The question was raised on Thursday during a conference call with Gov. Andrew Cuomo, reporters and other state officials, an outlet wrote.
Cuomo deferred the question about mandatory flu vaccines to state Health Commissioner Dr. Howard Zucker, WGRZ reported.
“We’re looking at all these possibilities to see what we can do. I think public health information is the first necessary thing to do but we are looking at that as a possibility,” Zucker said, according to WGRZ.
"I hadn’t heard of the possibility of making it mandatory, but Dr. Zucker says it’s something that he’s looking at," Cuomo said, another outlet wrote.
The news comes after a controversial move by Massachusetts officials last month, which mandated the flu vaccine for all students ages 6 months and older.
The requirement applied to all children 6 months of age or older who are attending child care, preschool or kindergarten in the Bay State, as well as K-12 students and those who are enrolled in Massachusetts’ various colleges and universities, including any international students.
State public health officials set a deadline for the mandatory vaccinations by Dec. 31. The mandate drew hundreds of protesters to Boston, who chanted and hoisted signs that read “My Body, My Choice” and “Nurses Against Mandatory Vaccines” outside the State House on Aug. 30.
“They are forcing us to inject something into our child that we don’t agree with,” Mike Megna, a parent protesting, told Boston’s WBZ-TV. "This is about taking away the fears of COVID. I just think we should be able to choose what goes in my son's body. We can say ‘yes’ or ‘no’ and the government shouldn't say it for us."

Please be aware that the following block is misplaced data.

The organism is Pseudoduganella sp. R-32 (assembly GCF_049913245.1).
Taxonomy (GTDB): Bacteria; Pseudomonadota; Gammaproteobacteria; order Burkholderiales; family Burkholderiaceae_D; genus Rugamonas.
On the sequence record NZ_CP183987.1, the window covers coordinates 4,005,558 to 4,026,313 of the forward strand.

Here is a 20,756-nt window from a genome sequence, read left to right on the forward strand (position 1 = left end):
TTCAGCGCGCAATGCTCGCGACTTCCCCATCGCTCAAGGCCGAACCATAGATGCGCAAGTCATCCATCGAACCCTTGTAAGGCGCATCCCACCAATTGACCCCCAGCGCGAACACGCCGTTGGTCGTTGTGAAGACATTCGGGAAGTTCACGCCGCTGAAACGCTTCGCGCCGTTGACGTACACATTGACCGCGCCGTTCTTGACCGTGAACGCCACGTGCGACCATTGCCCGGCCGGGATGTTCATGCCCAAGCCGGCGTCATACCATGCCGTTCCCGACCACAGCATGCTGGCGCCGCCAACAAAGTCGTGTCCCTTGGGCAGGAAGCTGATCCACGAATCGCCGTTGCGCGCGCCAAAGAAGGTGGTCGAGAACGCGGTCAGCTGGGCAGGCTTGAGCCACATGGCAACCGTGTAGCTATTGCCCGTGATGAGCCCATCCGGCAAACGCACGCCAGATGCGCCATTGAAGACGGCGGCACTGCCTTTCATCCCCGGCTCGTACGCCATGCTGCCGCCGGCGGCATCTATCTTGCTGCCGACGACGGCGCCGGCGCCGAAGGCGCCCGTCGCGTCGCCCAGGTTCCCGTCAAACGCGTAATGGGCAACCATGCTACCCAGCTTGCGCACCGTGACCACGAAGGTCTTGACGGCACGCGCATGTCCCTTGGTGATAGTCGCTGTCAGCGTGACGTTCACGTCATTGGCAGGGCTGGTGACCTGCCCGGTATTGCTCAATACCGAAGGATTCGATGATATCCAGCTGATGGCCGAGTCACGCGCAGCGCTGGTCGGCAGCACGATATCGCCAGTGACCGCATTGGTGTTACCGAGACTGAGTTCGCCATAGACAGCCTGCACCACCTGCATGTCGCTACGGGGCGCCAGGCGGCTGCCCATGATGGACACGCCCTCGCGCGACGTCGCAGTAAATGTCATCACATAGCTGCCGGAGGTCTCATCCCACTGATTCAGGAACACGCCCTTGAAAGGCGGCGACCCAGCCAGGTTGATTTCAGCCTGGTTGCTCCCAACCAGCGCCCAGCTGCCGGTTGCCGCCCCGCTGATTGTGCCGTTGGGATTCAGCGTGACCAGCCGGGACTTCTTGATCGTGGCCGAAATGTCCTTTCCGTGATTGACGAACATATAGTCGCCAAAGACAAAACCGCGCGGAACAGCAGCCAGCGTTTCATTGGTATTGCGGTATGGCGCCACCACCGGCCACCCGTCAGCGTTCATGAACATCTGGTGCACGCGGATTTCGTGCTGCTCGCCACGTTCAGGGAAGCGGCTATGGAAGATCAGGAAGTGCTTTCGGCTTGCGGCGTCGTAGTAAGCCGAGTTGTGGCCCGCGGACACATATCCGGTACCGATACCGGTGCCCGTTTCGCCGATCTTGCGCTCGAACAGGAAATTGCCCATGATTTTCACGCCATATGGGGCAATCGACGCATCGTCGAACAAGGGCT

During Thursday’s conference call, Cuomo reportedly urged New Yorkers to get the flu shot early, adding that flu symptoms are similar to those of COVID-19.
The New York State Department of Health advises annual flu vaccines for almost everyone ages 6 months or older.
“It is one of the best ways to reduce flu illnesses, hospitalizations and death from flu. This fall and winter, the flu virus and the virus that causes COVID-19 may both be spreading," state health officials wrote. "For that reason, getting a flu shot will be more important than ever to help people stay healthy and to ease the burden on our health care system."
Health officials also said the flu shot is important because "doctors don’t know what the risk is of having both flu and COVID-19 at the same time.”
Fox News’ Madeline Farber and Danielle Wallace contributed to this report.